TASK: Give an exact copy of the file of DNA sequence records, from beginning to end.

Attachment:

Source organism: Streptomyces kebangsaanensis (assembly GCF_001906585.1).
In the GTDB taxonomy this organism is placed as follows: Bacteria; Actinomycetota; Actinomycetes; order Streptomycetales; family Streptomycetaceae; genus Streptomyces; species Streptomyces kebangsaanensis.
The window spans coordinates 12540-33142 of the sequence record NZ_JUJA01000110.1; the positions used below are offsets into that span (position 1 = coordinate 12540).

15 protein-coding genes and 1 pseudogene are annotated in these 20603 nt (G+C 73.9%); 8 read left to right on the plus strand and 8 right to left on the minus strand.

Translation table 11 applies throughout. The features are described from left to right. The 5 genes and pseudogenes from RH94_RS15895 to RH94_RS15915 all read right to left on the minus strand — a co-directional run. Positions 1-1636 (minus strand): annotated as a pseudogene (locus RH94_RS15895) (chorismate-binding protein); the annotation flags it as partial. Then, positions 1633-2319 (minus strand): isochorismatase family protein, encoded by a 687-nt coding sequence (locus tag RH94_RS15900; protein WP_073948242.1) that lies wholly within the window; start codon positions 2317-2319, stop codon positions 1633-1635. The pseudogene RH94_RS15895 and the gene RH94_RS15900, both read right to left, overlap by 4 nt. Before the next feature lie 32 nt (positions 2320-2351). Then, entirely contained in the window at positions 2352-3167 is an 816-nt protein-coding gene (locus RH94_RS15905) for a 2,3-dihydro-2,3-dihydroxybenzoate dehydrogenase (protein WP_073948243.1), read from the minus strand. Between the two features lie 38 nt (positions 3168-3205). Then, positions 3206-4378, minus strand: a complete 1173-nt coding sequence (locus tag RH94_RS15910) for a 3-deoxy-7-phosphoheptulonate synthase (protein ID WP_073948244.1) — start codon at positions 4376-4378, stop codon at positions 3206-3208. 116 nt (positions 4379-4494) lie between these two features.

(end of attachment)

Source organism: Streptomyces kebangsaanensis (assembly GCF_001906585.1).
In the GTDB taxonomy this organism is placed as follows: Bacteria; Actinomycetota; Actinomycetes; order Streptomycetales; family Streptomycetaceae; genus Streptomyces; species Streptomyces kebangsaanensis.
The window spans coordinates 12540-33142 of the sequence record NZ_JUJA01000110.1; the positions used below are offsets into that span (position 1 = coordinate 12540).

15 protein-coding genes and 1 pseudogene are annotated in these 20603 nt (G+C 73.9%); 8 read left to right on the plus strand and 8 right to left on the minus strand.

Translation table 11 applies throughout. The features are described from left to right. The 5 genes and pseudogenes from RH94_RS15895 to RH94_RS15915 all read right to left on the minus strand — a co-directional run. Positions 1-1636 (minus strand): annotated as a pseudogene (locus RH94_RS15895) (chorismate-binding protein); the annotation flags it as partial. Then, positions 1633-2319 (minus strand): isochorismatase family protein, encoded by a 687-nt coding sequence (locus tag RH94_RS15900; protein WP_073948242.1) that lies wholly within the window; start codon positions 2317-2319, stop codon positions 1633-1635. The pseudogene RH94_RS15895 and the gene RH94_RS15900, both read right to left, overlap by 4 nt. Before the next feature lie 32 nt (positions 2320-2351). Then, entirely contained in the window at positions 2352-3167 is an 816-nt protein-coding gene (locus RH94_RS15905) for a 2,3-dihydro-2,3-dihydroxybenzoate dehydrogenase (protein WP_073948243.1), read from the minus strand. Between the two features lie 38 nt (positions 3168-3205). Then, positions 3206-4378, minus strand: a complete 1173-nt coding sequence (locus tag RH94_RS15910) for a 3-deoxy-7-phosphoheptulonate synthase (protein ID WP_073948244.1) — start codon at positions 4376-4378, stop codon at positions 3206-3208. 116 nt (positions 4379-4494) lie between these two features.